Technical SEO is one of the most complex and misunderstood aspects of online marketing. There are a lot of acronyms, jargon, and technical terms that can be confusing for beginners. Don’t worry, we will define some of the most common technical SEO terms so that you can start to understand this important aspect of your website’s marketing strategy.
Crawl – The process of a search engine “spider” going through your website’s pages and links to collect data about your site. Crawling is how a search engine builds its index of pages to show in search results.
Crawlability – How easy it is for a search engine to crawl and index your website. Crawlability is affected by factors like broken links, duplicate content, robots.txt directives, and more. The more problems on your website, the harder it is for search engines to find and index your content.
Index – The database of all the pages a search engine has found and determined to be relevant for its search results. When you type a query into a search engine, it searches its index for pages that match your intent.
Ranking – The position of a website on a search engine results page (SERP). Generally, the higher up on the SERP, the more traffic a website will get.
Organic Search – When a user types in a query and clicks on one of the non-paid results; these results are determined by the search engine’s algorithm.
Paid Search – When a user types in a query and clicks on one of the paid results; these results are determined by how much the advertiser is willing to pay per click as well as some other factors.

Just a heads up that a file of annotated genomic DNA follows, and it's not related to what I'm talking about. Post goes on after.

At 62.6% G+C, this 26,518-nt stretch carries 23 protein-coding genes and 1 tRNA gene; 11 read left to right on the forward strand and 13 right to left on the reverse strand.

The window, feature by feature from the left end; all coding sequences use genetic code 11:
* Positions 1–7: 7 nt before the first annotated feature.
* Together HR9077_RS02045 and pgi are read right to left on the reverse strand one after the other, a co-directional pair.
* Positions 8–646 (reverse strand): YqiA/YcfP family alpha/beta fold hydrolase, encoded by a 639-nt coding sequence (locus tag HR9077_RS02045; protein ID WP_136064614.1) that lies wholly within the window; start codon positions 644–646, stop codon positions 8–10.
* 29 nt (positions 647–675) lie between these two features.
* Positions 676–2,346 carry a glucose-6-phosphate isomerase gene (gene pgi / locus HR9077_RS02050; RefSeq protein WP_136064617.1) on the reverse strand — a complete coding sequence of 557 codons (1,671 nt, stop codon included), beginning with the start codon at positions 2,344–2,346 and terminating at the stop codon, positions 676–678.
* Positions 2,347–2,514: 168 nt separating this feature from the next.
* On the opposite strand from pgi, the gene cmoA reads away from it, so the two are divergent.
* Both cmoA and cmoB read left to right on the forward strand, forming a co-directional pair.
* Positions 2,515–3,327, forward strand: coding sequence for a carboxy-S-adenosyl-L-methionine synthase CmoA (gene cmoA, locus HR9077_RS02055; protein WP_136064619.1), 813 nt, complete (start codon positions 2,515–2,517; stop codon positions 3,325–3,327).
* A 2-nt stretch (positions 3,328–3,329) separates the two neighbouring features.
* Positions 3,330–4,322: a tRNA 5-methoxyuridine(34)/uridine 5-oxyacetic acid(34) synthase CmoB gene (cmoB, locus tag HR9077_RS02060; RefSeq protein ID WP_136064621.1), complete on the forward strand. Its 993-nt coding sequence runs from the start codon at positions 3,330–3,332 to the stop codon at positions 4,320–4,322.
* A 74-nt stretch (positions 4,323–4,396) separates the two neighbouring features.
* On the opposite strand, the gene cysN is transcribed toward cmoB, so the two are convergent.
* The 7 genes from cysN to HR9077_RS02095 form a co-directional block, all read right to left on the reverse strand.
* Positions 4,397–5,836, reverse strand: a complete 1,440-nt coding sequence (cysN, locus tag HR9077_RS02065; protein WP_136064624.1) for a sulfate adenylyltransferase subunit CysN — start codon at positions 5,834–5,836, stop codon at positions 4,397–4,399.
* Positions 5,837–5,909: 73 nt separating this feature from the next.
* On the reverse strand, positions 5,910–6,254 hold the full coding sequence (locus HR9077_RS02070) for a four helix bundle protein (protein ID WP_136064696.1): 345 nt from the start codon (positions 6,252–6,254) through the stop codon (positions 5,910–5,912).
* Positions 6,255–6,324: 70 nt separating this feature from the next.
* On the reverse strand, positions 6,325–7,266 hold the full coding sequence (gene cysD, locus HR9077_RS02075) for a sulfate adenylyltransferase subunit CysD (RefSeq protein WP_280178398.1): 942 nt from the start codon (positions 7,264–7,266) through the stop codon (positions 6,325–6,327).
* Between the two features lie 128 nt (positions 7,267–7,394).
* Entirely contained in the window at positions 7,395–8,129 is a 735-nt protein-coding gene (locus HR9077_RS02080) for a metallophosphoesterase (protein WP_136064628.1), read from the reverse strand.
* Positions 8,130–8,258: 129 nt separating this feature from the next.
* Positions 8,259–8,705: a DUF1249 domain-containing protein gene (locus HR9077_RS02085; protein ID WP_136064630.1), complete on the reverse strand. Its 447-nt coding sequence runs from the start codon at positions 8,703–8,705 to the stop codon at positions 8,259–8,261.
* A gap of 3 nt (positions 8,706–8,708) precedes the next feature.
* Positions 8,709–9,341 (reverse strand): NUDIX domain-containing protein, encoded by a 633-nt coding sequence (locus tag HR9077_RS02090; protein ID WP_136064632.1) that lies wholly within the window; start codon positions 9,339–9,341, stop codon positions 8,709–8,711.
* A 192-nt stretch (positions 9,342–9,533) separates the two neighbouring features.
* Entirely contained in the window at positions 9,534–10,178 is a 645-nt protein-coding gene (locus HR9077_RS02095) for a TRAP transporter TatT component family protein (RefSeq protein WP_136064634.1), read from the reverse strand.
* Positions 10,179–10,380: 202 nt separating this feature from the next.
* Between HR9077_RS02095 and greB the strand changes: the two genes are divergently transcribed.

Spider – Also called a web crawler or web robot, this is a program that browses the internet to create an index of all the websites it can find. For example, Google uses spiders to find new websites and determine how relevant they are to users’ queries.
SERP – The Search Engine Results Page is the page that a user sees after they enter a query into a search engine; the SERP includes both paid and organic results.
Keyword – A word or phrase that a user enters into a search engine to get relevant results. For example, if you sell shoes, some relevant keywords might be “shoes,” “sneakers,” or “athletic footwear’.
Robots.txt – A file that tells web robots (spiders) which pages on a website to crawl and which pages to ignore. For instance, if you have a page on your website that you don’t want anyone to see, you can use robots.txt to tell the spider not to crawl it (it also won’t harm your SEO this way!).
Sitemap – A sitemap is an XML file that contains all the important URLs on your website. It’s like a table of contents for your website that helps search engines find and index all your pages. Without it, your website may not show up in search results at all.
Canonicalization – This is the process of choosing the best URL when there are multiple choices. For example, if you have two pages with the same content, Google will only index one of them. The other page will be considered a duplicate, and will not show up in search results.
SCHEMA Markup – This is a code that you can add to your website to help search engines understand your content better. It can help your website show up in rich results, which are results that include things like images and videos.
If you need help with anything SEO, feel free to contact https://kingkong.co/seo-agency/ today!